Friday, February 17, 2017

6 Tips for Talking to you Children About Evil

6 Tips for Talking to Your Children About Evil

A priest recently rocked our little Catholic school when he delivered a homily about the Devil. More specifically it was about childhood possession by the Devil. If you are thinking “Yikes!” you aren’t alone.  He didn’t beat around the subject, but rather came right out describing his experience with a demonically possessed 6th grade girl. In his discussion, he did a few really great things, which parents can and should model when talking with their own children. First, he spoke honestly about the presence of evil, and secondly, he gave the children specific ways to guard oneself against evil. These two things, honestly and hopefulness are both important components of any tough conversation with children and are essential when talking to your children about evil.

It is important for children to know that evil does exist. And not the far off, unrelated, impersonal sort of  “bad people do bad things sometimes”, or “Abortions happen because there is evil in the world”. Kids need to know that real evil is our there. Don’t lament or be dramatic in our presentation of the facts. Rather give your children a concrete understanding of spiritual warfare and how it works. Just as we talk with our children about helping them to hear the Holy Spirit in their hearts, we need to help our children discern when the Devil is whispering lies. The reality is that as children of God we know we will be under attack but we also know that we will win. Here is how you can prepare your children…

1. Teach them that the Devil Speaks Lies. Remind your children when they are faced with conflict, anger, sadness, that the Devil will whisper lies. The Catechism of the Catholic Church states  that Satan is “…a liar and the father of lies…the deceiver of the whole world” (CCC2852).  As a parent, you can help them to seek the truth. They need to hear the lies for what they are – Lies!  The lies are designed to break us away from those with whom we share love.  We need to challenge the lies with the Truth from God.  We need to ask God to show us evidence of the opposite.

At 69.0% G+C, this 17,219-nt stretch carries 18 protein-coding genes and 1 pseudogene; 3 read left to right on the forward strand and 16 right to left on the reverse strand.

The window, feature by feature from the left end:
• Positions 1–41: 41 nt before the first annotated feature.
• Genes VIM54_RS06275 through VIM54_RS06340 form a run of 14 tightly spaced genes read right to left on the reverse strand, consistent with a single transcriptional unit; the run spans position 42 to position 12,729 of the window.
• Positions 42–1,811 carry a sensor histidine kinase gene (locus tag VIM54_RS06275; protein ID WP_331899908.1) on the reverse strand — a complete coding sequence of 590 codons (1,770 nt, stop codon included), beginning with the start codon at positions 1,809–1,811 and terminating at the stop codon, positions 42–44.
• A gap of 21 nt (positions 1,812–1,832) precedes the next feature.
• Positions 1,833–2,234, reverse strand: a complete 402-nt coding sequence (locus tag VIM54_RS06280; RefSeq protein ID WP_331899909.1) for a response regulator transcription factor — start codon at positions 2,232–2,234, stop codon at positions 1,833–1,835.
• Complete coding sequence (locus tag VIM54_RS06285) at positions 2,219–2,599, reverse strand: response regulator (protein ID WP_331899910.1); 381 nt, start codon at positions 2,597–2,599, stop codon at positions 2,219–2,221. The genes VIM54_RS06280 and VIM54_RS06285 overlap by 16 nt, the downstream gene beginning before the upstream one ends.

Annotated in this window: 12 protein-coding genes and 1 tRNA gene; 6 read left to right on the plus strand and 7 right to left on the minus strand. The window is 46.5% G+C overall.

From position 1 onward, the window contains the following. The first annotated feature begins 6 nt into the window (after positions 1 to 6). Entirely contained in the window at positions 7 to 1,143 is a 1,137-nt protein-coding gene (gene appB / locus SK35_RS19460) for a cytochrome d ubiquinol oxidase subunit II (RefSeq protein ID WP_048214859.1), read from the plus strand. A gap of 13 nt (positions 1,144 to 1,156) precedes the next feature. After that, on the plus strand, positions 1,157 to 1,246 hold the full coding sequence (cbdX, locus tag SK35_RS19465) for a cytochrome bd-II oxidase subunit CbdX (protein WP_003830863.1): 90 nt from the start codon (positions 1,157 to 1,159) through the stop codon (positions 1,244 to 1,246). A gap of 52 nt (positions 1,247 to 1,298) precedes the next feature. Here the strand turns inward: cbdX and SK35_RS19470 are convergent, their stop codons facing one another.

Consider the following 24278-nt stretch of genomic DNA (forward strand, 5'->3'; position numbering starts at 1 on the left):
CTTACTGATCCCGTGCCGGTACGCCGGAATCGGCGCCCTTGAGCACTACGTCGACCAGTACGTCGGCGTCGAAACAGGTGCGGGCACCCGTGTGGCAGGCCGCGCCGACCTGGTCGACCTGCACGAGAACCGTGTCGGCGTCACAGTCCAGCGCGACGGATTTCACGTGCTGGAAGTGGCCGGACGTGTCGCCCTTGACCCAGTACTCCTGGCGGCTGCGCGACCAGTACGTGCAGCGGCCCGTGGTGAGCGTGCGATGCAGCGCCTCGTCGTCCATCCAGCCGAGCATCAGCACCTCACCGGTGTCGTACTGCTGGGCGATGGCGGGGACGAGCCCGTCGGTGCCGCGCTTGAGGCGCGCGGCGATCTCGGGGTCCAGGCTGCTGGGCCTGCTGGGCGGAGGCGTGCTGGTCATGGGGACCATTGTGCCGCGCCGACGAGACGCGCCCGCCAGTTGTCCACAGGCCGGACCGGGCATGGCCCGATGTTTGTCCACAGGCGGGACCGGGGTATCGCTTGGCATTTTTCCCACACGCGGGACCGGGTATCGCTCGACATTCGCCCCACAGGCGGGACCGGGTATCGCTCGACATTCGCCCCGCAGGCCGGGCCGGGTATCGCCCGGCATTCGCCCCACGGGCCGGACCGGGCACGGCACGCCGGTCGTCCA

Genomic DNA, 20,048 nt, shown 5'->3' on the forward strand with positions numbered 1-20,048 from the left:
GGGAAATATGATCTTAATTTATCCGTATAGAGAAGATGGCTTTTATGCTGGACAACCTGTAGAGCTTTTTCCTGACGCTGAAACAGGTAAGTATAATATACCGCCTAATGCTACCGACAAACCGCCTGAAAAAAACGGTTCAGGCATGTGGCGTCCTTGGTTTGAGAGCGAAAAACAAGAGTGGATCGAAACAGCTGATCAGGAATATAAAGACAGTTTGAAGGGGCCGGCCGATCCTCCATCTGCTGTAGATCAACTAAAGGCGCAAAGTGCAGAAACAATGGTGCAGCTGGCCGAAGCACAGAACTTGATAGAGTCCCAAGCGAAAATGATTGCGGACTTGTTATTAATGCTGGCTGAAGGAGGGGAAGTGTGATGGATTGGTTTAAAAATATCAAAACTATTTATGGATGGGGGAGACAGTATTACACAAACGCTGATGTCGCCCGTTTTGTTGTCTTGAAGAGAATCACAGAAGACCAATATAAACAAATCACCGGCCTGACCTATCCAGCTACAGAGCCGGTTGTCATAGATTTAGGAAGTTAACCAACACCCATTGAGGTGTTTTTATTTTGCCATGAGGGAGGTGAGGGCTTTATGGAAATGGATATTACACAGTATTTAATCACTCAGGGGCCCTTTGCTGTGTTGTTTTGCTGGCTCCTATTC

For example, if we are fighting with a sibling and we are angry it may be tempting to believe “he hates me”.  So examine that evidence.  Ask God - Does my brother really hate me? Then open your heart to God’s evidence because He will show you the truth: What about yesterday when he gave you his orange? What about last night when you sat and played games together? What about last week when he came to cheer you on at your game?  Find evidence to the contrary. God can show you that evidence, so invite him to show you the truth. 1 John Chapter 4 provides instruction on discerning when the spirits we hear are from God or not from God. John tells us that any spirit that does not acknowledge Jesus does not belong to God. So bring Jesus into your conversation and He will bring clarity to it all and help us determine the "spirit of truth" from "the spirit of deceit" (1 John 4:6).

2. Stay Away from The Occult and Other Forms of Magic.  This is a hard one in our culture because “Magic” is found in books and movies and even popular children stories. Many children grow up without an understanding that witches do exist (although they don’t ride brooms or even closely resemble those who attended Hogwarts). Any attempt to study or practice Black Magic is off limits. Children should not play games in which they attempt to summon spirits. They should not wear jewelry that offers them special powers. Teach them that interest in The Occult serves as an invitation to evil. It is serious and should not be trifled with.

If they show interest in spirits, help them to study and develop a relationship with some of the saints. Many saints were given special skills by God, like bilocation, incorruptibility, ecstasy, levitation and the gift of tongues to name a few.  They have some pretty amazing stories! Get them a special saints medal and teach them how to talk to ask for the intercession of the Saints. Use their interest in the supernatural to bring them closer to God. Teach them the difference between wearing a cross or medal  or even a scapular as a sign of respect and devotion, and wearing an amulet for special powers.

3. God’s Grace is Found in the Sacraments. We are given God’s grace through baptism and have His continual Grace in the sacraments. Staying close to the Church, the Holy Mass, and the Sacraments fills us with a sort of Holy Armor to defend against attacks.